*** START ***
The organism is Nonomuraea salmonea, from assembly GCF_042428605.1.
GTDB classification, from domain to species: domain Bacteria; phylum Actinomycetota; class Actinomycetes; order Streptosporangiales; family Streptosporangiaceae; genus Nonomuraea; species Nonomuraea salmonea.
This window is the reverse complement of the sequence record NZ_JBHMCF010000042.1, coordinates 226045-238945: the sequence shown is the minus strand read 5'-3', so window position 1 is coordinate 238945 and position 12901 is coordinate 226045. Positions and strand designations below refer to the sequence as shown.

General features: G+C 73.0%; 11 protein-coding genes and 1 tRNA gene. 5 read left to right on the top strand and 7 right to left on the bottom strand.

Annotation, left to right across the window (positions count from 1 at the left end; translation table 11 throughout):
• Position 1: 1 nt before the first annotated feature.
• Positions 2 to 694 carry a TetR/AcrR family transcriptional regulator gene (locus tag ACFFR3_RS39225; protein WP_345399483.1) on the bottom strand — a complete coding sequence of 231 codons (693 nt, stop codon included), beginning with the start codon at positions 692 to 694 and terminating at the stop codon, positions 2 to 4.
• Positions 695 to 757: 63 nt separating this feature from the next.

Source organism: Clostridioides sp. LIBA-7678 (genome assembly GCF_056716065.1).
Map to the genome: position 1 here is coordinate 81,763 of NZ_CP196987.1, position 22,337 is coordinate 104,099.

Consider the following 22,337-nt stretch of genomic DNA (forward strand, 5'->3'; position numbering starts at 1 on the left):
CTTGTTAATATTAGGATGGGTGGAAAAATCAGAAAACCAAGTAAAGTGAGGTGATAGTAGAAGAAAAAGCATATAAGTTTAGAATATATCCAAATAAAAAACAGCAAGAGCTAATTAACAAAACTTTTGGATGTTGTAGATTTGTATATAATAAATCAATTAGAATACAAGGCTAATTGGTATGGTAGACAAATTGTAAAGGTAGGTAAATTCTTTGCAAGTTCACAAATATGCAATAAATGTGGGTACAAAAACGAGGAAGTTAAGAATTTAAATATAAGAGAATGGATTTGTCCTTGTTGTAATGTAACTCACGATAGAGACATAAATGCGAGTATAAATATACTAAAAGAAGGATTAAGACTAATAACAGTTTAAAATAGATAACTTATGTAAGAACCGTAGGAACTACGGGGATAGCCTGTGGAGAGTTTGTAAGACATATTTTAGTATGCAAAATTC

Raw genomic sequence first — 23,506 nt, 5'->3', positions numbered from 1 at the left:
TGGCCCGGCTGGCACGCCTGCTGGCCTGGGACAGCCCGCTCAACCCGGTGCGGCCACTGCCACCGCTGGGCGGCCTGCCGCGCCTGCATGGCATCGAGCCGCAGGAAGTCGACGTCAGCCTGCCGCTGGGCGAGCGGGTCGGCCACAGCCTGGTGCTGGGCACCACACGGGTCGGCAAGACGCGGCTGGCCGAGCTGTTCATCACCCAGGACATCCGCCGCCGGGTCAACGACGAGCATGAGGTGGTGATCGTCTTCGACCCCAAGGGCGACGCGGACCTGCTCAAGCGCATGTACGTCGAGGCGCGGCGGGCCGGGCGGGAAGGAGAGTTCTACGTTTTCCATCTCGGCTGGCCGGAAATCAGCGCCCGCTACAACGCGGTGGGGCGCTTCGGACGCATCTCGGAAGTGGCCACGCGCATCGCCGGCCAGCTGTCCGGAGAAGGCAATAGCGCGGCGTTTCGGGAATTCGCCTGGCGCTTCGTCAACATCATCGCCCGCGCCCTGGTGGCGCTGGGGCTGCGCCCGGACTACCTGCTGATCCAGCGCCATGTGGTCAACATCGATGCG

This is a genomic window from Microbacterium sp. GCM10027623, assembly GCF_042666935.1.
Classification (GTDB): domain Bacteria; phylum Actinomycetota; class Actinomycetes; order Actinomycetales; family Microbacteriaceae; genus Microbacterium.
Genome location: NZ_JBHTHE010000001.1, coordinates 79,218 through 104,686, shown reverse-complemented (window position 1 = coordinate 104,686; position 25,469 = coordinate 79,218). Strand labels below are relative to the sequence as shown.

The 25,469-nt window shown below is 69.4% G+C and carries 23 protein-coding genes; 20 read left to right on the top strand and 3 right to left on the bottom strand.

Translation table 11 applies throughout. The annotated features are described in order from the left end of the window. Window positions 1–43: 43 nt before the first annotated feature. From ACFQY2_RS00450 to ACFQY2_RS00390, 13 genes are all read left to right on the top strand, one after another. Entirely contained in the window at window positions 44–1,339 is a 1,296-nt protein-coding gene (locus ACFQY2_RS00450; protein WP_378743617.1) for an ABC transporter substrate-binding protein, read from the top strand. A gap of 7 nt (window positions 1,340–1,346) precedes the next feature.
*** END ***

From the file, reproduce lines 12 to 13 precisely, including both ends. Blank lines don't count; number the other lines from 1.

CTTGTTAATATTAGGATGGGTGGAAAAATCAGAAAACCAAGTAAAGTGAGGTGATAGTAGAAGAAAAAGCATATAAGTTTAGAATATATCCAAATAAAAAACAGCAAGAGCTAATTAACAAAACTTTTGGATGTTGTAGATTTGTATATAATAAATCAATTAGAATACAAGGCTAATTGGTATGGTAGACAAATTGTAAAGGTAGGTAAATTCTTTGCAAGTTCACAAATATGCAATAAATGTGGGTACAAAAACGAGGAAGTTAAGAATTTAAATATAAGAGAATGGATTTGTCCTTGTTGTAATGTAACTCACGATAGAGACATAAATGCGAGTATAAATATACTAAAAGAAGGATTAAGACTAATAACAGTTTAAAATAGATAACTTATGTAAGAACCGTAGGAACTACGGGGATAGCCTGTGGAGAGTTTGTAAGACATATTTTAGTATGCAAAATTC

Raw genomic sequence first — 23,506 nt, 5'->3', positions numbered from 1 at the left: